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Hemophilia A, a rare medical condition that prevents blood from clotting properly, may soon have a new therapy to contend with, courtesy of a team led by hematologist Barbara Konkle of Bloodworks Northwest. A new fusion protein based on factor VIII has shown promising results in a small-scale clinical trial and has some researchers hopeful that this novel therapy could make life easier for hemophilia A patients.
People with hemophilia A are not able to produce the correct form of factor VIII, a protein that is essential to blood clotting, and as a result can experience life-threatening bleeding episodes, amongst other symptoms. Currently, hemophilia A patients must infuse themselves with synthetic factor VIII multiple times every week in order to prevent bleeding. Once in the body, factor VIII is protected from disintegration by another protein known as von Willebrand factor.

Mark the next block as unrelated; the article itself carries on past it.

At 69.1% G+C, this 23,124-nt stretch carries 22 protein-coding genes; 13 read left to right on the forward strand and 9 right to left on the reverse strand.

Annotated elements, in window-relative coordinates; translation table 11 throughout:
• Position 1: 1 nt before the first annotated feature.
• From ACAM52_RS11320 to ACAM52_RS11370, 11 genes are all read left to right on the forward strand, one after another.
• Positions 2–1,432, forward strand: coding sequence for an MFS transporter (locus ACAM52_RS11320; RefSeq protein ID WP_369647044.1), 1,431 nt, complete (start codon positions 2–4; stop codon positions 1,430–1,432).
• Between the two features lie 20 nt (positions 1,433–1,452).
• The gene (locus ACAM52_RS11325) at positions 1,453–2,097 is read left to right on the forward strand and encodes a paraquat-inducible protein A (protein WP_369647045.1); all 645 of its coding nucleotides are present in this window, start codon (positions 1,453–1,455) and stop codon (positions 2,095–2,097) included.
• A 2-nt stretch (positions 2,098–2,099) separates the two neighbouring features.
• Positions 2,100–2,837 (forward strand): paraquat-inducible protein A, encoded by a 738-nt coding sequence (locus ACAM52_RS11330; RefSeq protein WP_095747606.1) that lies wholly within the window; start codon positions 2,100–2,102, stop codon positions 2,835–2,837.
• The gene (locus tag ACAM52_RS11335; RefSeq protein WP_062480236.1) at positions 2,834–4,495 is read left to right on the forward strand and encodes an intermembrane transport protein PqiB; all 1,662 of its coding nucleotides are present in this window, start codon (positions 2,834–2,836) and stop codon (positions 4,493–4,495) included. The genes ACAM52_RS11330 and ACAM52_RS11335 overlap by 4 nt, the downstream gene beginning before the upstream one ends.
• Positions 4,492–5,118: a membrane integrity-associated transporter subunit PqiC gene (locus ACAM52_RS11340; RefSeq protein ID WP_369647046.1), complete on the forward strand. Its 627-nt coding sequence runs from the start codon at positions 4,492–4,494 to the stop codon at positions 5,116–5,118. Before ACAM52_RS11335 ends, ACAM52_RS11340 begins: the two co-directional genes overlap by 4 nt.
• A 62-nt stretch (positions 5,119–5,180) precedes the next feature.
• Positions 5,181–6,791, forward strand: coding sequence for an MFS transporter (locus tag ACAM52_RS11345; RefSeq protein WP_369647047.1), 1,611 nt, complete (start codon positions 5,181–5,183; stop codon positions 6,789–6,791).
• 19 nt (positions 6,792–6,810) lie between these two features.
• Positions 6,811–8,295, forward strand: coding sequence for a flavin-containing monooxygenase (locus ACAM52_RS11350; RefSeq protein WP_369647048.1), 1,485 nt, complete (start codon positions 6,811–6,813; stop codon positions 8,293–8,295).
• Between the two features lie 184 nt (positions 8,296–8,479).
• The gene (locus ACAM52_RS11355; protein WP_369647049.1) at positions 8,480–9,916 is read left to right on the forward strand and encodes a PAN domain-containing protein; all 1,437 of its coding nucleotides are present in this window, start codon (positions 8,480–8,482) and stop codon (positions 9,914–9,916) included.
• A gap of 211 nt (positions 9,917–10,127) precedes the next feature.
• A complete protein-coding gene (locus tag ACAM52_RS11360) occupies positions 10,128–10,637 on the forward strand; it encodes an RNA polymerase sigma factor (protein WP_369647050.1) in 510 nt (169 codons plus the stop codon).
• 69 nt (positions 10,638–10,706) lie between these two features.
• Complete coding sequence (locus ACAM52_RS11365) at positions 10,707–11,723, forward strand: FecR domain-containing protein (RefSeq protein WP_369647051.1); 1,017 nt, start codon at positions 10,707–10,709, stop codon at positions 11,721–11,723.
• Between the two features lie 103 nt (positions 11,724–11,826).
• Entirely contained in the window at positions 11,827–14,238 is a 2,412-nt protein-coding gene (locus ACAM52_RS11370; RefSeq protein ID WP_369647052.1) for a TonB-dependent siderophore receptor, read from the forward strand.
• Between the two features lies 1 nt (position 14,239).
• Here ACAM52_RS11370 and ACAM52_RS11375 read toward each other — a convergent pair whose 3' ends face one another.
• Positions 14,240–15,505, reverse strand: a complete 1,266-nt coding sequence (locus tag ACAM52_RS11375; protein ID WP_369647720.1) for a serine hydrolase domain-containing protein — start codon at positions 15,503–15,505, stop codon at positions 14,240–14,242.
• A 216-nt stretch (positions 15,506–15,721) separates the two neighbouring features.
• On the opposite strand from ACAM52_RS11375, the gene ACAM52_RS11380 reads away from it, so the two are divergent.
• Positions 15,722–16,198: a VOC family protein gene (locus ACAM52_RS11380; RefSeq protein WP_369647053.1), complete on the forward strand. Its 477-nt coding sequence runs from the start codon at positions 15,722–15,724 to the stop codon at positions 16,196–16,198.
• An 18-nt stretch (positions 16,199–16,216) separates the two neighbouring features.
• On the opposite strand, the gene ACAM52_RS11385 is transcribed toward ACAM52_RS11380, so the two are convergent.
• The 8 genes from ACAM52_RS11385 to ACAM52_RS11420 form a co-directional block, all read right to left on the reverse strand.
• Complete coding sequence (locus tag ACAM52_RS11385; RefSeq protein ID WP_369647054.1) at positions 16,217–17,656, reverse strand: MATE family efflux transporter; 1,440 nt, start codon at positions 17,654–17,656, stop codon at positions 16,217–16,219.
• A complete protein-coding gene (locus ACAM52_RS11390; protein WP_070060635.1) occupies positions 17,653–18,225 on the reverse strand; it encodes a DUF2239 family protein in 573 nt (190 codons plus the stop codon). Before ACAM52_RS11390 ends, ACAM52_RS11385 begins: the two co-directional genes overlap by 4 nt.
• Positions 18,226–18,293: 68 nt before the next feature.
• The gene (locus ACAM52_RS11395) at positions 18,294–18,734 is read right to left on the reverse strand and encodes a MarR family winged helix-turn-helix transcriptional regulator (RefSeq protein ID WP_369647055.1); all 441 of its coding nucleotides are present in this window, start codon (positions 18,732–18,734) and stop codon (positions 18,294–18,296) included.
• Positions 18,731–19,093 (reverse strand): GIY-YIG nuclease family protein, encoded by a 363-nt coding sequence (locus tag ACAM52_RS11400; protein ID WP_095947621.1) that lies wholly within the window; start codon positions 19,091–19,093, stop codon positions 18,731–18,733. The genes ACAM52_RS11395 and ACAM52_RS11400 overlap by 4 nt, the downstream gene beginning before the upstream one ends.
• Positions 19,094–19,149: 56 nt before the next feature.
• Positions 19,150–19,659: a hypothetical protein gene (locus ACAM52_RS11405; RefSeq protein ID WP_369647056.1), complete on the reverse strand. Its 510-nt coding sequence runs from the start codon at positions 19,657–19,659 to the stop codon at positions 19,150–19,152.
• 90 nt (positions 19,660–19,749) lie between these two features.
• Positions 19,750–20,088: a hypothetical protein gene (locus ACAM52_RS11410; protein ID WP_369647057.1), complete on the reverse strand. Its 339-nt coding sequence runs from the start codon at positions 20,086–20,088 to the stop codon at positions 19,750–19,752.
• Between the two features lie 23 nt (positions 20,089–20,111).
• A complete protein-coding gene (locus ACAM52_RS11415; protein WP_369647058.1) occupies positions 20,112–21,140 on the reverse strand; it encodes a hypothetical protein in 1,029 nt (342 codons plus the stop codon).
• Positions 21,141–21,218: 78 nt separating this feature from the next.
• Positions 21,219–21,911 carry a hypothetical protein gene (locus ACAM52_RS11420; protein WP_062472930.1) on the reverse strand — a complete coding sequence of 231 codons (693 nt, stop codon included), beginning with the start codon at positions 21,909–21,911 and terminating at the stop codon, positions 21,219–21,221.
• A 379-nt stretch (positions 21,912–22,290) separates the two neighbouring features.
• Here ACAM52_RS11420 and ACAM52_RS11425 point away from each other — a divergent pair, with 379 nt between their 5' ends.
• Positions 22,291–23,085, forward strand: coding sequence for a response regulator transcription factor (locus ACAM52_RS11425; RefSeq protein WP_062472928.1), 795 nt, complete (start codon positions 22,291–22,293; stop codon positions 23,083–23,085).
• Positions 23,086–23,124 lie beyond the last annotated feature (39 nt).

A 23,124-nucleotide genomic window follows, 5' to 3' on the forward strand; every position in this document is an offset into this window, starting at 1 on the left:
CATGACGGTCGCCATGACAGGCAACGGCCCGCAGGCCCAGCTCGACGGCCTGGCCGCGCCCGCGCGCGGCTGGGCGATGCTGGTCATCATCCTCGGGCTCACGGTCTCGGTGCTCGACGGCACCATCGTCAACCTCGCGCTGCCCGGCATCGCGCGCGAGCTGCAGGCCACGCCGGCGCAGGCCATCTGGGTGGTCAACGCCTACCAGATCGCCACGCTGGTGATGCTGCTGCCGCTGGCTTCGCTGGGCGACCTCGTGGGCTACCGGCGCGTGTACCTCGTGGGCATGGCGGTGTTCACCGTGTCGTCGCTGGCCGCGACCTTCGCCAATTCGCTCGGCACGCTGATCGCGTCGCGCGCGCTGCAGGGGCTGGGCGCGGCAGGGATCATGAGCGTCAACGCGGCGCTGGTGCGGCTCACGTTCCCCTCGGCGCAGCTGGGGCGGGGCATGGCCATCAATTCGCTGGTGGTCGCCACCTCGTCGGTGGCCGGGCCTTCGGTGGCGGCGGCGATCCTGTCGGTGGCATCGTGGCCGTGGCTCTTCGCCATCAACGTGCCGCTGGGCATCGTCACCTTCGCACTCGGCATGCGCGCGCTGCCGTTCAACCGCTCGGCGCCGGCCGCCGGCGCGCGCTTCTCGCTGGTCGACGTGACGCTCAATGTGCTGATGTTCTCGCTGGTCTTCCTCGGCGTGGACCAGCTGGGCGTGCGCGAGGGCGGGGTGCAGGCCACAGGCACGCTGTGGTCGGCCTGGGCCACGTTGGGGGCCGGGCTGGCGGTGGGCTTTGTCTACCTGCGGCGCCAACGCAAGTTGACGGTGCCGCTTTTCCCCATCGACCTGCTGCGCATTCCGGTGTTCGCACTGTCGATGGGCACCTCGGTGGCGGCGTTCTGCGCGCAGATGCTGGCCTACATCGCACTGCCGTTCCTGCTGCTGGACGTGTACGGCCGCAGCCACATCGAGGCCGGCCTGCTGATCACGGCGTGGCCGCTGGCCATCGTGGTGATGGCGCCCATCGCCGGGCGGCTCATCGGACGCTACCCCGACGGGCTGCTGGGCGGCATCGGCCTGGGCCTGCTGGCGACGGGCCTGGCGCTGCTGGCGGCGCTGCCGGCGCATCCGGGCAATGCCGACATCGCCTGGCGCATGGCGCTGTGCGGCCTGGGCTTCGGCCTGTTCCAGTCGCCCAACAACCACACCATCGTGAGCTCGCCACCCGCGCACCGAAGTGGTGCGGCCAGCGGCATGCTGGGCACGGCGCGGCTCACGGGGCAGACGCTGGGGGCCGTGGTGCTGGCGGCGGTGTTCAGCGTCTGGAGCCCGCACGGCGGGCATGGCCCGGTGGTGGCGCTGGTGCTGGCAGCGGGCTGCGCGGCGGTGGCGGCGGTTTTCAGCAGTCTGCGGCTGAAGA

However, VWF also limits the biological half-life of factor VIII, which is why patients must do infusions so frequently. The novel fusion protein, BIVV001, combines factor VIII with a small section of VWF, resulting in a clotting factor that boasts both stability and a substantially longer half-life. If this new therapy is successful in large-scale clinical trials, it could greatly reduce how often hemophilia patients need to do infusions. You can read more about it at Science magazine.